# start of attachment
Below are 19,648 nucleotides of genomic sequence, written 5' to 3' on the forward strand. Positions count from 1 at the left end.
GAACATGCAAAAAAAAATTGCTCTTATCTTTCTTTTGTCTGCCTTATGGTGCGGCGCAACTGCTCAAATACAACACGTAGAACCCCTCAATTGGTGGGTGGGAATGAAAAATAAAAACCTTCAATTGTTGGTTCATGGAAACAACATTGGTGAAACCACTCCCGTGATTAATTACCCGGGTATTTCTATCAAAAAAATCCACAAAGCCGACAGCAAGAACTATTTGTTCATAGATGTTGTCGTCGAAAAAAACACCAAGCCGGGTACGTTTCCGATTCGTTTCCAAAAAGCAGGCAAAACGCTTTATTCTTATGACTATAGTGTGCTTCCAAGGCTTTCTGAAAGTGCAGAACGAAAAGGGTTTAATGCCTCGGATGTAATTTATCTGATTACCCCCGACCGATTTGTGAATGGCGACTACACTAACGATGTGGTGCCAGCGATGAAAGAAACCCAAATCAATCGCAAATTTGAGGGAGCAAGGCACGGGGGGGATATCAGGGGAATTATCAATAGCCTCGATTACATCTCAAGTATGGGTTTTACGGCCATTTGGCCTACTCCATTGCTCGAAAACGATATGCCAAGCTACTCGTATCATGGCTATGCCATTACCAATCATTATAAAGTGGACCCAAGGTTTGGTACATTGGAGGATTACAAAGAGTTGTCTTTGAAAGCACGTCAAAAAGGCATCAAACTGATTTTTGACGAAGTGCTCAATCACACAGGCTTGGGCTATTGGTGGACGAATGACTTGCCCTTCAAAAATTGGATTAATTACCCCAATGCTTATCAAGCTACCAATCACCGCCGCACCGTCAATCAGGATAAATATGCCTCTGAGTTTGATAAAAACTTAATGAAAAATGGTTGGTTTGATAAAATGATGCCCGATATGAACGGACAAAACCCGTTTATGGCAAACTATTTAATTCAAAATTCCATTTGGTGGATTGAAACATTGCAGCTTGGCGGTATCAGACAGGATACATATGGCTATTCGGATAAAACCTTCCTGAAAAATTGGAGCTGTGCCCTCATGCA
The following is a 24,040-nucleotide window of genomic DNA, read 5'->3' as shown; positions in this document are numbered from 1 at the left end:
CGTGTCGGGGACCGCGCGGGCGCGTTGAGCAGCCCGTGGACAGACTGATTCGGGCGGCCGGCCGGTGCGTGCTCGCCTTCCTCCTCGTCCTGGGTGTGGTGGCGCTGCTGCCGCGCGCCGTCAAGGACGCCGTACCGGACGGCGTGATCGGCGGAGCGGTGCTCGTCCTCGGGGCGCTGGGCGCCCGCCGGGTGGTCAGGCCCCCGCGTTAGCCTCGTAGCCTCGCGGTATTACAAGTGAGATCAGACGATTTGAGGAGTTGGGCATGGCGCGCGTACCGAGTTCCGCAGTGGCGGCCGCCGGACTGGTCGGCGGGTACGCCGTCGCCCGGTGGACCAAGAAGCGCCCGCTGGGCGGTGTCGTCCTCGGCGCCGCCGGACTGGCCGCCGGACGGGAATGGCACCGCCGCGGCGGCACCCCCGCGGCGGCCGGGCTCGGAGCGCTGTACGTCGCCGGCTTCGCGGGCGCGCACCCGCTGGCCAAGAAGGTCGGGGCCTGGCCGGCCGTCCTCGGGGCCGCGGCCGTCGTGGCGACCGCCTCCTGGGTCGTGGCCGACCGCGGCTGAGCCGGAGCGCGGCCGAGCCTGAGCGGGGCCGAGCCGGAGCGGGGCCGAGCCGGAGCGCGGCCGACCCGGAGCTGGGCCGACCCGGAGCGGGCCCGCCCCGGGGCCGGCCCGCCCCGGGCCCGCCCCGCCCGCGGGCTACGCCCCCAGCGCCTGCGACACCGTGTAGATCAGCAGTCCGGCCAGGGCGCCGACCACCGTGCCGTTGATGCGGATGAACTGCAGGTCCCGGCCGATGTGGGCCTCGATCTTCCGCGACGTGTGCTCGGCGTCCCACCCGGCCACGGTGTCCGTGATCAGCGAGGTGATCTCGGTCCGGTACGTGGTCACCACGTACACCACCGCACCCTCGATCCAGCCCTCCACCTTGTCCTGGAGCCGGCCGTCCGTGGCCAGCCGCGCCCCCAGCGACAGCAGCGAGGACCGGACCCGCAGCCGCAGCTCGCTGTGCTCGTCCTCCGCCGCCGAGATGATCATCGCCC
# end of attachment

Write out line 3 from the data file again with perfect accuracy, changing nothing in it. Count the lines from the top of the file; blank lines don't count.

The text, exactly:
The following is a 24,040-nucleotide window of genomic DNA, read 5'->3' as shown; positions in this document are numbered from 1 at the left end: